A mixed-methods collaborative study to inform Hertfordshire County Council’s ‘Food Poverty Needs Assessment’. The aim was to assess the range of existing services and agencies supporting households experiencing food poverty across Hertfordshire.
‘One of the clearest and most immediate impacts of being in poverty is an inability to buy nutritious food’ and those with lower incomes are more likely to have poorer quality diets.¹ A ‘Food Poverty Needs Assessment’ was carried out by Hertfordshire County Council (HCC).² This research was undertaken by the University of Hertfordshire in collaboration with HCC to inform their ‘Needs Assessment’, with the aim to:
- Assess the range of existing services and agencies supporting households experiencing food poverty across Hertfordshire.
- Explore households’ experiences of food poverty and of accessing services for support.
A total of 23 Hertfordshire residents completed a household survey and five took part in an in-depth interview about accessing support services and affording/accessing enough food. Twenty-one support service providers completed an online survey and 15 took part in one of three focus groups.
Hertfordshire residents identified multiple factors that contributed to their experiences of food poverty, including physical and/or mental health issues, the high cost of housing, unemployment or furlough during the pandemic, low pay and/or insecure work, debt and Universal Credit. Residents were largely positive about their experiences of accessing support services. However, they often struggled to know what support was available to them or how to access this in the first instance.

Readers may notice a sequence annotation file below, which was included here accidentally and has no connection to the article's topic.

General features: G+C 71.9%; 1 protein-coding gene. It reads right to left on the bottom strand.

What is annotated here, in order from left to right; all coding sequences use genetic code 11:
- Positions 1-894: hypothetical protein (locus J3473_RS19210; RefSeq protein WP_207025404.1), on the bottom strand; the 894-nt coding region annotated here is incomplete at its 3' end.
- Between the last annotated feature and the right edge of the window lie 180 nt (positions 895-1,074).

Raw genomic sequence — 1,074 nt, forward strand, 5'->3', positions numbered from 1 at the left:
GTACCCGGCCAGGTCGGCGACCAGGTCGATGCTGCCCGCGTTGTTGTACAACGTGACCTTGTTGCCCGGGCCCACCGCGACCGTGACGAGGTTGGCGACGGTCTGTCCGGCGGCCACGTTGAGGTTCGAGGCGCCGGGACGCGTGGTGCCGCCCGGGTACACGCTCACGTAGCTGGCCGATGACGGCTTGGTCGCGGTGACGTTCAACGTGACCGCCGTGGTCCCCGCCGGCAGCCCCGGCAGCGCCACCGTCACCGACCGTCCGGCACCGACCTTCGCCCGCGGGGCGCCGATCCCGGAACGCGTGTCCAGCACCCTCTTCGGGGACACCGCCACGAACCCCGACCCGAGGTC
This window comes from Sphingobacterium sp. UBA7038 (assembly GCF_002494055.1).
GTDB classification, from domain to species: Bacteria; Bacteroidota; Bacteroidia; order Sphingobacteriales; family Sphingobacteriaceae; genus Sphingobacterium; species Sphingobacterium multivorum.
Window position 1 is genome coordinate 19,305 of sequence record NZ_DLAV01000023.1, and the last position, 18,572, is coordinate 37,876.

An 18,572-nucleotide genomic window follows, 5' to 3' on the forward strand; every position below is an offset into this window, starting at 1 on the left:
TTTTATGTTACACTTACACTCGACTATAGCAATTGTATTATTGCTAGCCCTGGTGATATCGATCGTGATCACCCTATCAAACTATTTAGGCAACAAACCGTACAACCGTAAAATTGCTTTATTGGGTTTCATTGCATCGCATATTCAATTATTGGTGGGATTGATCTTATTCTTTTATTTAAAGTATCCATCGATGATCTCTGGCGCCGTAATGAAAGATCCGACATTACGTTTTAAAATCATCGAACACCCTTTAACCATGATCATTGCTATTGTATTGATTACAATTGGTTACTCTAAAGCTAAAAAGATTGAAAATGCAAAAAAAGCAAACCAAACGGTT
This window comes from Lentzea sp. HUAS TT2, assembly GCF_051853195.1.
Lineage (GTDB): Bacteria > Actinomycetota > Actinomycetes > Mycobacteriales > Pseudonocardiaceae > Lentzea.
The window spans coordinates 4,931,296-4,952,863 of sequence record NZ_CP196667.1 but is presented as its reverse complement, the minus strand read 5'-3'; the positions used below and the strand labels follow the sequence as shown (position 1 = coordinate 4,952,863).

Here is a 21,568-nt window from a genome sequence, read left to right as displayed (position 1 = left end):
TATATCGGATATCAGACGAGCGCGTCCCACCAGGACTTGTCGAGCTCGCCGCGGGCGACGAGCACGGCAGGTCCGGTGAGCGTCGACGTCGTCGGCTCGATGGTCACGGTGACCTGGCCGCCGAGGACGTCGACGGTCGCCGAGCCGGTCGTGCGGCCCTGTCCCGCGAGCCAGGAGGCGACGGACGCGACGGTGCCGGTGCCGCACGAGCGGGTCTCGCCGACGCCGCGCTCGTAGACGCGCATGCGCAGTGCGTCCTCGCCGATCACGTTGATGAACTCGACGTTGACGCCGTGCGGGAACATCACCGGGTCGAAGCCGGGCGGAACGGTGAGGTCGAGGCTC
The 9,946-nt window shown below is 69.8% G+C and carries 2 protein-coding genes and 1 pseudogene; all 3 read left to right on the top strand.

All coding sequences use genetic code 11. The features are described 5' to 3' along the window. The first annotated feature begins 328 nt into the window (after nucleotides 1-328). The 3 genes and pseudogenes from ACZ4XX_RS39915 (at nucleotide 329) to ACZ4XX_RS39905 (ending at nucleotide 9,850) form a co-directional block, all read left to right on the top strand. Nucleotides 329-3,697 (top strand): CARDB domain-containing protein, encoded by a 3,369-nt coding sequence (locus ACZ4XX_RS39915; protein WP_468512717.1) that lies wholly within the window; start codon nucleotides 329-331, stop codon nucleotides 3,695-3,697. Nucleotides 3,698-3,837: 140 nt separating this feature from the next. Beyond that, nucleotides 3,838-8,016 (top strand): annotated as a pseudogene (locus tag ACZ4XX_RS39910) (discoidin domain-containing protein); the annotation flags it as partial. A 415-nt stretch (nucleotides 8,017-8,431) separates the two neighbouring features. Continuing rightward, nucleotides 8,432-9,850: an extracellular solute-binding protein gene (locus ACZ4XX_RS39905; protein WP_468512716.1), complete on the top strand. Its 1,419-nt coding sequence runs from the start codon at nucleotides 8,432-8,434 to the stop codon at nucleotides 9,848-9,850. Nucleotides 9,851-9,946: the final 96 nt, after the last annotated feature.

Service providers suggested that the root cause of food poverty was poverty itself, caused by insufficient income. They said that local responses to food poverty should be multiagency and there were good examples of existing partnerships between organisations working together to support households. Service providers also recommended a need for strategic leadership, establishment of measurable outcomes and priority setting for food poverty work across Hertfordshire.
¹ Marmot, M., Allen, J., Boyce, T., Goldblatt, P., & Morrison, J. (2020). Health Equity in England: The Marmot Review 10 Years On. London, UK: Institute of Health Equity.
² Hertfordshire County Council. (2021). Food Poverty Needs Assessment 2021. Hertfordshire, UK: Hertfordshire County Council. Accessed from: https://www.hertfordshire.gov.uk/microsites/jsna/jsna-documents.aspx?searchInput=food&page=1&resultsPerPage=10&view=card
The primary aim of this study was to assess the range of services and agencies operating across Hertfordshire that support individuals experiencing food poverty. The secondary aim was to explore Hertfordshire households’ experiences of accessing these support services and their experience of food poverty generally.
The main objectives were to:
- Identify current support service provision for households experiencing food poverty in Hertfordshire and understand the perceived factors affecting the delivery of support services.